Translation of disguise in Spanish:

disguise

Pronunciation: /dɪsˈgaɪz/

transitive verb/verbo transitivo

  • 1.1 [person] disfrazar*; [voice] cambiar to disguise oneself disfrazarse* to disguise oneself as sth disfrazarse* de algo disguised as a priest disfrazado de cura
    More example sentences
    • She is supposed to have disguised herself as a pauper for a young priest who, out of charity, took her to an inn to feed her.
    • In 1671 he and Maria disguised themselves as a parson and his wife. They visited the keeper of the jewels and Maria pretended to faint to cause a distraction.
    • In order to reach the river, they'd disguised themselves as servants.
    More example sentences
    • It can make sweet things sweeter, it can disguise unpleasant tastes and smells and it is the most versatile food ingredient known to man.
    • ‘Great outfit,’ Joey said disguising his voice with scratchy sounds.
    • She disguised her voice to make it sound deeper and manlier, and with the wrap covering her mouth, it made it sound even more muffled.
    1.2 (conceal) [mistake/incompetence] ocultar; [disapproval/contempt/pleasure] disimular there is no disguising the fact that … no se puede ocultar el hecho de que …
    More example sentences
    • I didn't make an effort to disguise my emotions or hide my tears, which were slowly beginning to fall.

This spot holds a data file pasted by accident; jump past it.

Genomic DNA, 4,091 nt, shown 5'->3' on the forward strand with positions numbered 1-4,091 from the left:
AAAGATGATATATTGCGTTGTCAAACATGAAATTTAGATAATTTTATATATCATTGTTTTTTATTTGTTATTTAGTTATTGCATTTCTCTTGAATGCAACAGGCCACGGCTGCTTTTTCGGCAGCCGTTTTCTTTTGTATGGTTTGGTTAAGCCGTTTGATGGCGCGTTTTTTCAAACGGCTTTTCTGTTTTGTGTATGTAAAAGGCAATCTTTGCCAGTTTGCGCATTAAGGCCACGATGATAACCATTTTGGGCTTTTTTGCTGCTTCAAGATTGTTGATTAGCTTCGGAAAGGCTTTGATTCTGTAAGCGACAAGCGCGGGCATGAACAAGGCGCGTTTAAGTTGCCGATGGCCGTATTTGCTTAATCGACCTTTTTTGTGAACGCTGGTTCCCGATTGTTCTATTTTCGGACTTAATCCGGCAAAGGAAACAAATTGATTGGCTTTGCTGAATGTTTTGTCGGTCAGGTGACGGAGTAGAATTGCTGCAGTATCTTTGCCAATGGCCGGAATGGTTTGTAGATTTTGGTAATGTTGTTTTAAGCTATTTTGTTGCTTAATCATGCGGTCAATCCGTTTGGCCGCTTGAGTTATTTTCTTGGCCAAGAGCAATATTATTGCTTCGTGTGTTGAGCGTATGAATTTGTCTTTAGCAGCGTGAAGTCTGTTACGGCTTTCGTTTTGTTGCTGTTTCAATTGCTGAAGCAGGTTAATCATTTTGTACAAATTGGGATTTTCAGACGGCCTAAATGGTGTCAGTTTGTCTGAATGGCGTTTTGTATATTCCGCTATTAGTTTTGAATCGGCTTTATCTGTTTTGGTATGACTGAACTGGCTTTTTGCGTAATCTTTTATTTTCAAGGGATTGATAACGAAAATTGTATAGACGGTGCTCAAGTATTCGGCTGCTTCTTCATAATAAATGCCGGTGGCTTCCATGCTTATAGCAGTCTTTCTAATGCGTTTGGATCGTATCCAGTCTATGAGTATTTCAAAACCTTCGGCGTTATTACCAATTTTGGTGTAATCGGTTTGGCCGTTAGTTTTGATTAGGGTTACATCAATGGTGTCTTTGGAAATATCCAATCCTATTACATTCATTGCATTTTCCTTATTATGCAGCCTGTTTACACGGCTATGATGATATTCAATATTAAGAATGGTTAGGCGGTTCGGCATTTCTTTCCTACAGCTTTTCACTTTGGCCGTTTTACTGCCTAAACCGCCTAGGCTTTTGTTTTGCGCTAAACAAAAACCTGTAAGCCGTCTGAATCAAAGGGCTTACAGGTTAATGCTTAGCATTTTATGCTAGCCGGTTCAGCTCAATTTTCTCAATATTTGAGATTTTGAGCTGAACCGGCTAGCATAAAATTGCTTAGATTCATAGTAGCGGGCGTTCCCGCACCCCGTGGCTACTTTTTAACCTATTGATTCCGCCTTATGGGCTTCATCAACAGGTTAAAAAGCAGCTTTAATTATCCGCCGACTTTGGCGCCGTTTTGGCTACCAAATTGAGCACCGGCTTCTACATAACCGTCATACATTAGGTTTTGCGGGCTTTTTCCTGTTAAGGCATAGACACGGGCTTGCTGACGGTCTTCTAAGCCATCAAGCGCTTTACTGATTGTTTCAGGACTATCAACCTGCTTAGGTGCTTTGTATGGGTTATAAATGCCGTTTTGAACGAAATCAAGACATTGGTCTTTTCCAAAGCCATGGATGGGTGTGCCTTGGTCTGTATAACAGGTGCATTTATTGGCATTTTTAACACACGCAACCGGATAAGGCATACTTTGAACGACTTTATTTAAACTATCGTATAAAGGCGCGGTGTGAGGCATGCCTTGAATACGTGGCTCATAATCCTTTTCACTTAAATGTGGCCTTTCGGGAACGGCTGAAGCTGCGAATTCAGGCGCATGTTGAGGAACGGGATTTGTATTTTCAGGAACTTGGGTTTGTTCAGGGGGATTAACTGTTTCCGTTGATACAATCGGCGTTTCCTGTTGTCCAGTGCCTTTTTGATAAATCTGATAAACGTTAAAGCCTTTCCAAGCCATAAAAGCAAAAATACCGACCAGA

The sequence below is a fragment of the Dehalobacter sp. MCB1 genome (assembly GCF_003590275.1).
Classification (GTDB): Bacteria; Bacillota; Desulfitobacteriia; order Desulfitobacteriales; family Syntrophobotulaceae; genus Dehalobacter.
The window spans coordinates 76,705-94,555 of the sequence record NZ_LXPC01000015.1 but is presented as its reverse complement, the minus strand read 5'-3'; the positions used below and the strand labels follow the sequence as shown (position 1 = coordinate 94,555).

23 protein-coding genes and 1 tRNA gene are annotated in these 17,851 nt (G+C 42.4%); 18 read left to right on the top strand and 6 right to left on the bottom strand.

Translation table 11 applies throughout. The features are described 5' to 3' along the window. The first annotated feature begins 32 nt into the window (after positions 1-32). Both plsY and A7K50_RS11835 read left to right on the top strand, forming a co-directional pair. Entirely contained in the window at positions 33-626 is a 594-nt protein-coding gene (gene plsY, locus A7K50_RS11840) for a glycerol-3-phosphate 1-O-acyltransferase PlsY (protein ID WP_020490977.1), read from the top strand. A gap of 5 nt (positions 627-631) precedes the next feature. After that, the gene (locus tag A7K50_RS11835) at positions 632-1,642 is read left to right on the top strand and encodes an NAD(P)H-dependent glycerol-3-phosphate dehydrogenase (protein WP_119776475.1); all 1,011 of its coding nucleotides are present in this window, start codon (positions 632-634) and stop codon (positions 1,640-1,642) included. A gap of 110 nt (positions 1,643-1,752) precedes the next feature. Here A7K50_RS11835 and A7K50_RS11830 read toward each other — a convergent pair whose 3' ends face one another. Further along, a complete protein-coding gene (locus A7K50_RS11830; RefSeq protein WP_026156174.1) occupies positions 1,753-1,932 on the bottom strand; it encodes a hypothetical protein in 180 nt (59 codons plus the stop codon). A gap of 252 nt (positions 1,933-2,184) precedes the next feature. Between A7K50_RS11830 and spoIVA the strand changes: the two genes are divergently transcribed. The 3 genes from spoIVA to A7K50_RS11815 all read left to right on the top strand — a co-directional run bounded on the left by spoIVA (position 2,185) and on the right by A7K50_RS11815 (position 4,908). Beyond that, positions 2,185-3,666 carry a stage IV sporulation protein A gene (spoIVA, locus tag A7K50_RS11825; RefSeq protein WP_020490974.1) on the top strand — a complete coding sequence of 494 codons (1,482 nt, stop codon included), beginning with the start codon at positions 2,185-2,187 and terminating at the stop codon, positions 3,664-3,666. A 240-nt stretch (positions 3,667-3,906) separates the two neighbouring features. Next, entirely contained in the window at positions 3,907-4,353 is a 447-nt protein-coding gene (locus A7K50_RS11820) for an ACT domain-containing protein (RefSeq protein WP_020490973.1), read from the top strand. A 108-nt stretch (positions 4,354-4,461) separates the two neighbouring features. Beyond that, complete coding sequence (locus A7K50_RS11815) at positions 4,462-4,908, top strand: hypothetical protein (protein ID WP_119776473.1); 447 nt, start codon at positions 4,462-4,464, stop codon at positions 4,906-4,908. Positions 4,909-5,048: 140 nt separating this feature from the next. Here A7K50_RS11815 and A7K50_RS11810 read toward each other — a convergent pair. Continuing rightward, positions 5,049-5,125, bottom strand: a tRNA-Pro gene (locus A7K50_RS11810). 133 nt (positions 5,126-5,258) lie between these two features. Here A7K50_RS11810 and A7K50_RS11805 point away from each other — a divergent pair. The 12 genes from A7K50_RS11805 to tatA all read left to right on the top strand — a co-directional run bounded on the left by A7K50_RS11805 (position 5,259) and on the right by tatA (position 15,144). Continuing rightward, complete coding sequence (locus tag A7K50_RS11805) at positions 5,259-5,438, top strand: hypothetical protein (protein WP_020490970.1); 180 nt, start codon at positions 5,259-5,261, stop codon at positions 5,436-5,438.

• The judges make no effort to disguise their boredom.
    • It's very easy to tell a fun story which disguised my feelings about the most painful moment in my life.

noun/nombre

Definition of disguise in:

Get more from Oxford Dictionaries

Subscribe to remove adverts and access premium resources

Word of the day sigla
f
abbreviation …
Cultural fact of the day

Spain had three civil wars known as the guerras carlistas (1833-39, 1860, 1872-76). When Fernando VII died in 1833, he was succeeded not by his brother the Infante Don Carlos de Borbón, but by his daughter Isabel, under the regency of her mother María Cristina. This provoked a mainly northern-Spanish revolt, with local guerrillas pitted against the forces of the central government. The Carlist Wars were also a confrontation between conservative rural Catholic Spain, especially the Basque provinces and Aragón, led by the carlistas, and the progressive liberal urban middle classes allied with the army. Carlos died in 1855, but the carlistas, representing political and religious traditionalism, supported his descendants' claims until reconciliation in 1977 with King Juan Carlos.